Britain’s former Prime Minister David Cameron resigned his seat in the House of Commons on Monday, less than three months after losing an EU referendum in which he had campaigned to stay in the bloc.
Cameron stepped down as prime minister in June, hours after Britain’s dramatic vote to leave the European Union (EU), handing power to his successor Theresa May in July.
“The circumstances of my resignation as prime minister and the realities of modern politics make it very difficult to continue (in parliament)… without the risk of becoming a diversion,” Cameron said in a statement.
“I fully support Theresa May and have every confidence that Britain will thrive under her strong leadership,” the 49-year-old added.
The former premier was pilloried after the shock referendum defeat.
Critics accused him of recklessness in holding the vote in the first place and mismanaging the Remain campaign in the face of anti-EU populism.
His decision to stage the referendum was seen in Westminster as a bid to placate eurosceptic opponents in the centre-right Conservative Party.
His resignation from parliament is unusually quick — former prime ministers have typically retained their seats for a number of years after leaving office.
Cameron denied it was linked to May’s decision last week to let state-funded schools reintroduce selection by academic ability, a controversial move he opposed during his six years in office.
“This decision has got nothing to do with any one individual issue and that way the timing I promise is coincidental,” he said this in an interview.
“Obviously I have my own views about certain issues. People know that. That’s really the point. As a former PM it’s very difficult to sit as a backbencher and not be an enormous diversion and distraction from what the government is doing,” he said.
May wished Cameron well for the future in a brief statement on Facebook.
“I was proud to serve in David Cameron’s government — and under his leadership we achieved great things,” the former interior minister wrote.
‘A life outside Westminster’
The suave Eton-educated Cameron has been MP for Witney in the rural county of Oxfordshire, northwest of London, since 2001.
At the time of his resignation as premier, he insisted he was “keen to continue” as a constituency MP and intended to seek re-election at the next general election, due in 2020.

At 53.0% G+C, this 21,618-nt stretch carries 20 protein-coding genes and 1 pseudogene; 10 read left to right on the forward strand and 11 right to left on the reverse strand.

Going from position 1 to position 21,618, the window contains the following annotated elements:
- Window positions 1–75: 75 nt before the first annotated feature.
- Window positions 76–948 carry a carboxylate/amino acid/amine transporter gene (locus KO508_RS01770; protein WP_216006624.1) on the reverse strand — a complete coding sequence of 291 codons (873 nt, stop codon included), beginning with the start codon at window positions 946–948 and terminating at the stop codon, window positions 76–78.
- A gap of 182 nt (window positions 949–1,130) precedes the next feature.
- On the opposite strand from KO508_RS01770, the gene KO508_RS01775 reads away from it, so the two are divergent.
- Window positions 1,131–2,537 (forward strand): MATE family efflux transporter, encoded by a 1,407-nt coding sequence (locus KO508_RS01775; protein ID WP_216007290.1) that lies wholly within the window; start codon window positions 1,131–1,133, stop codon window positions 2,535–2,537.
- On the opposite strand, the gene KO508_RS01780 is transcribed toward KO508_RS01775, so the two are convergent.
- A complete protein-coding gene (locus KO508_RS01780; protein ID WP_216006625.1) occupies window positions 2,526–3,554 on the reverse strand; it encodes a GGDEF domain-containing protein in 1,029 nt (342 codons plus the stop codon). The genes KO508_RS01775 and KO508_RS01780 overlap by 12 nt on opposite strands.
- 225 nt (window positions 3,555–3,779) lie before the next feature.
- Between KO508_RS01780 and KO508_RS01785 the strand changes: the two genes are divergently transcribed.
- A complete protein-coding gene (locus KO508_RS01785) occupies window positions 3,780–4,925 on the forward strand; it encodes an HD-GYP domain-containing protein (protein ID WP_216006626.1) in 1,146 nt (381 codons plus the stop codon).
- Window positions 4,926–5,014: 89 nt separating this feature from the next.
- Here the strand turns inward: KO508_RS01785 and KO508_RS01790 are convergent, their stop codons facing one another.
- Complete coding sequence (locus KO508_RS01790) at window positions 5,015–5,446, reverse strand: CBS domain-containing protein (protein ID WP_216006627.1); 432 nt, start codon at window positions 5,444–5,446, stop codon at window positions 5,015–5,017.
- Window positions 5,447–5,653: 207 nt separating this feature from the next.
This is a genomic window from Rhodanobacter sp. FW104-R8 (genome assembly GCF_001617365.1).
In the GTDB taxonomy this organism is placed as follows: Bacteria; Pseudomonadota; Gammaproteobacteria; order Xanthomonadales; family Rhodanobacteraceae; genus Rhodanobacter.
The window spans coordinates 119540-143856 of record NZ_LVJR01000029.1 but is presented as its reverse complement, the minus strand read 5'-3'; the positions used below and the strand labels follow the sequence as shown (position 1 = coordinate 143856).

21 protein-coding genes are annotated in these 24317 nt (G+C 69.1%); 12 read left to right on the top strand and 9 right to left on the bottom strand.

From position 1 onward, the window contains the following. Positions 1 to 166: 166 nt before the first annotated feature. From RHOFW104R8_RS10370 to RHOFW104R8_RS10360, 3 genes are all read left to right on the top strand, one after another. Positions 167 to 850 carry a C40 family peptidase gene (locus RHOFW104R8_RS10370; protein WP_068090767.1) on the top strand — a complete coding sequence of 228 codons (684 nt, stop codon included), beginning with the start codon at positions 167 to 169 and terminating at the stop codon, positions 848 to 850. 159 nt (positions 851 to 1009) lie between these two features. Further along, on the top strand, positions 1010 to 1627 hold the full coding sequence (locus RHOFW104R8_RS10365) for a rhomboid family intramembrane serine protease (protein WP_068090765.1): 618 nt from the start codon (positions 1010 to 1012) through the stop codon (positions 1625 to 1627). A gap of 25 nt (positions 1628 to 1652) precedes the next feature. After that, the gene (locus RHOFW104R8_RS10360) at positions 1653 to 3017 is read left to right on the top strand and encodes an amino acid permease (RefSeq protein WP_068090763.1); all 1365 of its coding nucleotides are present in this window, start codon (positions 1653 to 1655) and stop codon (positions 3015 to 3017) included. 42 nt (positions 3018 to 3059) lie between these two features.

He is not known to have taken on any other roles since stepping down. His media appearances since have been in pictures of him holidaying with his family.
“Obviously I’m going to have to start to build a life outside Westminster,” he said.
“I’m only 49 and I hope I can still contribute in terms of public service and contribute to our country,” he said.
Cameron’s decision was welcomed by allies.
His former finance minister and right hand man George Osborne, who was excluded from the cabinet by May, called it a “sad day” on Twitter.
“I know how difficult this decision has been for him,” Osborne said.
Former foreign secretary William Hague added it was the “right decision”, writing: “Former Prime Ministers are either accused of doing too little or being a distraction.”
Boris Johnson — the current foreign secretary who played an instrumental role in the Leave campaign — praised Cameron on Twitter: “Sad to see @David_Cameron standing down:modernising Tory party – delivered sustained economic recovery – incredible record of public service.”
Angela Eagle, a senior lawmaker in the main opposition Labour party, told the BBC that Cameron had “put his whole country at risk to settle a debate in his own party” through the EU referendum.
“He has now walked away leaving others to clear up the mess,” she added.
The pro-Brexit Daily Mail newspaper reported the resignation as “The Crushing of David Cameron” on its front page, saying his legacy was in ruins.
Despite Cameron’s denial he quit in response to May’s school reform, The Times said the former prime minister wants the freedom to speak out on the matter.